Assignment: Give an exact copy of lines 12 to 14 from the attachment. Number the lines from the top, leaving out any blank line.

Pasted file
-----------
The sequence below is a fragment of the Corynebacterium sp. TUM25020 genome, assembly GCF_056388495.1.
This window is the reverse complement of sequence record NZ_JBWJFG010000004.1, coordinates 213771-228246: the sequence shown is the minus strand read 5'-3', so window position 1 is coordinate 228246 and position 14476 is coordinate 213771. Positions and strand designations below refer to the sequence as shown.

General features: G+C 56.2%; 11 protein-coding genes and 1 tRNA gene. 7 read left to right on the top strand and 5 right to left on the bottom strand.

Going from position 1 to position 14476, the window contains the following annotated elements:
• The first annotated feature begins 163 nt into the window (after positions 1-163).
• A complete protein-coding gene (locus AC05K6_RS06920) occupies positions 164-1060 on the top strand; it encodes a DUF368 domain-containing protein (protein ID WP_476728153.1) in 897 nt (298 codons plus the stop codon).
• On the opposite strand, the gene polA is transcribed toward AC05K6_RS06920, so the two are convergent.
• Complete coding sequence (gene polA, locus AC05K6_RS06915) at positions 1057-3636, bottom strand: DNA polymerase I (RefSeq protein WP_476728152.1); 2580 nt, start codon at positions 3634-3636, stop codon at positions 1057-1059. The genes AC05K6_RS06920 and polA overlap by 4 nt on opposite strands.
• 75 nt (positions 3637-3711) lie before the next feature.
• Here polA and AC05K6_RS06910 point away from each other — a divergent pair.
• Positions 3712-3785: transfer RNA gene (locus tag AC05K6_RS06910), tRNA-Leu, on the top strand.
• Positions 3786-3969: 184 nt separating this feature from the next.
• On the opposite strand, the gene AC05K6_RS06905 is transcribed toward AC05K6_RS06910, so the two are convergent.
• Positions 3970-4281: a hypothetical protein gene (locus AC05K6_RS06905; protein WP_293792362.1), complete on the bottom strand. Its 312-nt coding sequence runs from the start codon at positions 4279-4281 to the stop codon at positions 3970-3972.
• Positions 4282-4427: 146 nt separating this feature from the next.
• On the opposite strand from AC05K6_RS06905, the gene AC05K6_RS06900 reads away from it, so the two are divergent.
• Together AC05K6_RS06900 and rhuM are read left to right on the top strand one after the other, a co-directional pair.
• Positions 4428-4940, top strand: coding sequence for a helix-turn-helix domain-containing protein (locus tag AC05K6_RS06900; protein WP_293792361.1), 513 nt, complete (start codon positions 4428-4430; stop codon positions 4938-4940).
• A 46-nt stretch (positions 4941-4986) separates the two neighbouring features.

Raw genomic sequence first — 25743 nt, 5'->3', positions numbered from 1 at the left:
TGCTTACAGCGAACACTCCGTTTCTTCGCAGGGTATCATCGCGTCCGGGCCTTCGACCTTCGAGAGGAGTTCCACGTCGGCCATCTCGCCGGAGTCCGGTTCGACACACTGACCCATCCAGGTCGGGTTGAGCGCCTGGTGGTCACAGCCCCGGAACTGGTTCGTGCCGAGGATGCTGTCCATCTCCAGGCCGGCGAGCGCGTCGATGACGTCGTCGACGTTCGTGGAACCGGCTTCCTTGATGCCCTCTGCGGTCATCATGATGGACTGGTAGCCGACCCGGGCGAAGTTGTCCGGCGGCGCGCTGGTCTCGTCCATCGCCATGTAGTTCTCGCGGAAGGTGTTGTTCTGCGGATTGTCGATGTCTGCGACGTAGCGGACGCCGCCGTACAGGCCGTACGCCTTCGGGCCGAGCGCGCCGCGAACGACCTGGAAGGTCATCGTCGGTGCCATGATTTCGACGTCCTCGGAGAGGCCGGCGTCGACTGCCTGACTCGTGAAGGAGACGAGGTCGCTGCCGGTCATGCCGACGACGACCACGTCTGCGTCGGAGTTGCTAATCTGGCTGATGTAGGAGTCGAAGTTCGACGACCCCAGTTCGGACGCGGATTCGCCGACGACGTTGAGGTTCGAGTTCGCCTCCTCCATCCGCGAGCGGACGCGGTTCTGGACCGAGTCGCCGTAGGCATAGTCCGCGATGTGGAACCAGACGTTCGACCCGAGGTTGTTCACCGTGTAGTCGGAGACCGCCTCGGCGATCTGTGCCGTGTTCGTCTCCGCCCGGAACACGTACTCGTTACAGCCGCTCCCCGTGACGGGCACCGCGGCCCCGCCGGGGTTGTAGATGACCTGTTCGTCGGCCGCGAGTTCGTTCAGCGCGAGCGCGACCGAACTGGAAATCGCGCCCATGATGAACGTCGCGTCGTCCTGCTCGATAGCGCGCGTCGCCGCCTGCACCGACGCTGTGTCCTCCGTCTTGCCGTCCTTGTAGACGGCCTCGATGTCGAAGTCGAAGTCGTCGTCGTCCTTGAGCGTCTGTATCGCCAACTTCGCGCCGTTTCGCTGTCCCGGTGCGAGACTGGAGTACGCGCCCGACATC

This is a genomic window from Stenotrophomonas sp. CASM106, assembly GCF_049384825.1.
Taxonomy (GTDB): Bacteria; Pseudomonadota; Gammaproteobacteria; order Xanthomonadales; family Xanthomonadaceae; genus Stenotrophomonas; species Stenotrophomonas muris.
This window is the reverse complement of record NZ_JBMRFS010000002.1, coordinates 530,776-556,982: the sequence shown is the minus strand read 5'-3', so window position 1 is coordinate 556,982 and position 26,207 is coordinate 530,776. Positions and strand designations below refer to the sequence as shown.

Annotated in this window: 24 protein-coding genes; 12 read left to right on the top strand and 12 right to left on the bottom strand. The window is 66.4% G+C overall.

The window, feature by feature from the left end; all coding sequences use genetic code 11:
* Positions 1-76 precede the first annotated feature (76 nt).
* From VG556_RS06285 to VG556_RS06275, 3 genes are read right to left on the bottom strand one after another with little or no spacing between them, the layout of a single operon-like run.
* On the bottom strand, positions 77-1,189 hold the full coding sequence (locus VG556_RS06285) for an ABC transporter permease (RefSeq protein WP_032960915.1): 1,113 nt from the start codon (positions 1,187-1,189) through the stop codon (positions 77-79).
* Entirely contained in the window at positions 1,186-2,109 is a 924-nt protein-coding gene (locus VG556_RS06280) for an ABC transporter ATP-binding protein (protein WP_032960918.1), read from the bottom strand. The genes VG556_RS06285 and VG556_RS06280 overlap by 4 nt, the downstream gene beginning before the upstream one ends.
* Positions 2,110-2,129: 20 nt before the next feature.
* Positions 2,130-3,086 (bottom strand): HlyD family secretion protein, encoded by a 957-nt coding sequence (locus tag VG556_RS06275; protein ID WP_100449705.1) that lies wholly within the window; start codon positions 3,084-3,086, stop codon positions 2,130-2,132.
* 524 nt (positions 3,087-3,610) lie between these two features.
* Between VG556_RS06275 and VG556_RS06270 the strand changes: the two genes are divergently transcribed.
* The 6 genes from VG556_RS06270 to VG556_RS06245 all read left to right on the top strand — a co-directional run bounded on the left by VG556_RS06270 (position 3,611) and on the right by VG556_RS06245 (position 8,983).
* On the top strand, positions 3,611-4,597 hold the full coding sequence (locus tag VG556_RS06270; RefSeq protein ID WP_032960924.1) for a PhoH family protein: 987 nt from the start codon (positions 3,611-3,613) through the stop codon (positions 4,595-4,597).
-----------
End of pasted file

• Positions 3786-3969: 184 nt separating this feature from the next.
• On the opposite strand, the gene AC05K6_RS06905 is transcribed toward AC05K6_RS06910, so the two are convergent.
• Positions 3970-4281: a hypothetical protein gene (locus AC05K6_RS06905; protein WP_293792362.1), complete on the bottom strand. Its 312-nt coding sequence runs from the start codon at positions 4279-4281 to the stop codon at positions 3970-3972.